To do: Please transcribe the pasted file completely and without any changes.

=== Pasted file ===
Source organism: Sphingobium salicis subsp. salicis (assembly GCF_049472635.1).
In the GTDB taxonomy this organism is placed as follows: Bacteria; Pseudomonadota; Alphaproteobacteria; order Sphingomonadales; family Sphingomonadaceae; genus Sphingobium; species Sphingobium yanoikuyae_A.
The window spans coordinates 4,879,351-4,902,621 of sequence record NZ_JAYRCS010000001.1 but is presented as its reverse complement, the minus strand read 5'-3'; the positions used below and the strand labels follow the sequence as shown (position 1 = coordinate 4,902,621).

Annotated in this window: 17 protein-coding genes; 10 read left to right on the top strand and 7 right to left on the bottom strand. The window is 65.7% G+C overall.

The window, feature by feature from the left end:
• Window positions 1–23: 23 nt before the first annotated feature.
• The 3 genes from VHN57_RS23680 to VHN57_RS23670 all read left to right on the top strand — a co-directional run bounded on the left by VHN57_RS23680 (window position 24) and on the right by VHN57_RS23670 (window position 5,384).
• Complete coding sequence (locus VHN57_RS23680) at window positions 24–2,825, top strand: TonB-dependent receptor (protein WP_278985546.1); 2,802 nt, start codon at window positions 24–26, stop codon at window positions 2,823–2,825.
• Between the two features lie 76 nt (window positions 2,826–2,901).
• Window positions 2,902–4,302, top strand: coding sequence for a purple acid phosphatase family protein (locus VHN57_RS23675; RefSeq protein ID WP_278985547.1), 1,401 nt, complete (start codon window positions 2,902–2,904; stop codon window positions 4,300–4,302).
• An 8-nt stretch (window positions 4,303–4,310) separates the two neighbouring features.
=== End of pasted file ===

Source organism: Sphingobium salicis subsp. salicis (assembly GCF_049472635.1).
In the GTDB taxonomy this organism is placed as follows: Bacteria; Pseudomonadota; Alphaproteobacteria; order Sphingomonadales; family Sphingomonadaceae; genus Sphingobium; species Sphingobium yanoikuyae_A.
The window spans coordinates 4,879,351-4,902,621 of sequence record NZ_JAYRCS010000001.1 but is presented as its reverse complement, the minus strand read 5'-3'; the positions used below and the strand labels follow the sequence as shown (position 1 = coordinate 4,902,621).

Annotated in this window: 17 protein-coding genes; 10 read left to right on the top strand and 7 right to left on the bottom strand. The window is 65.7% G+C overall.

The window, feature by feature from the left end:
• Window positions 1–23: 23 nt before the first annotated feature.
• The 3 genes from VHN57_RS23680 to VHN57_RS23670 all read left to right on the top strand — a co-directional run bounded on the left by VHN57_RS23680 (window position 24) and on the right by VHN57_RS23670 (window position 5,384).
• Complete coding sequence (locus VHN57_RS23680) at window positions 24–2,825, top strand: TonB-dependent receptor (protein WP_278985546.1); 2,802 nt, start codon at window positions 24–26, stop codon at window positions 2,823–2,825.
• Between the two features lie 76 nt (window positions 2,826–2,901).
• Window positions 2,902–4,302, top strand: coding sequence for a purple acid phosphatase family protein (locus VHN57_RS23675; RefSeq protein ID WP_278985547.1), 1,401 nt, complete (start codon window positions 2,902–2,904; stop codon window positions 4,300–4,302).
• An 8-nt stretch (window positions 4,303–4,310) separates the two neighbouring features.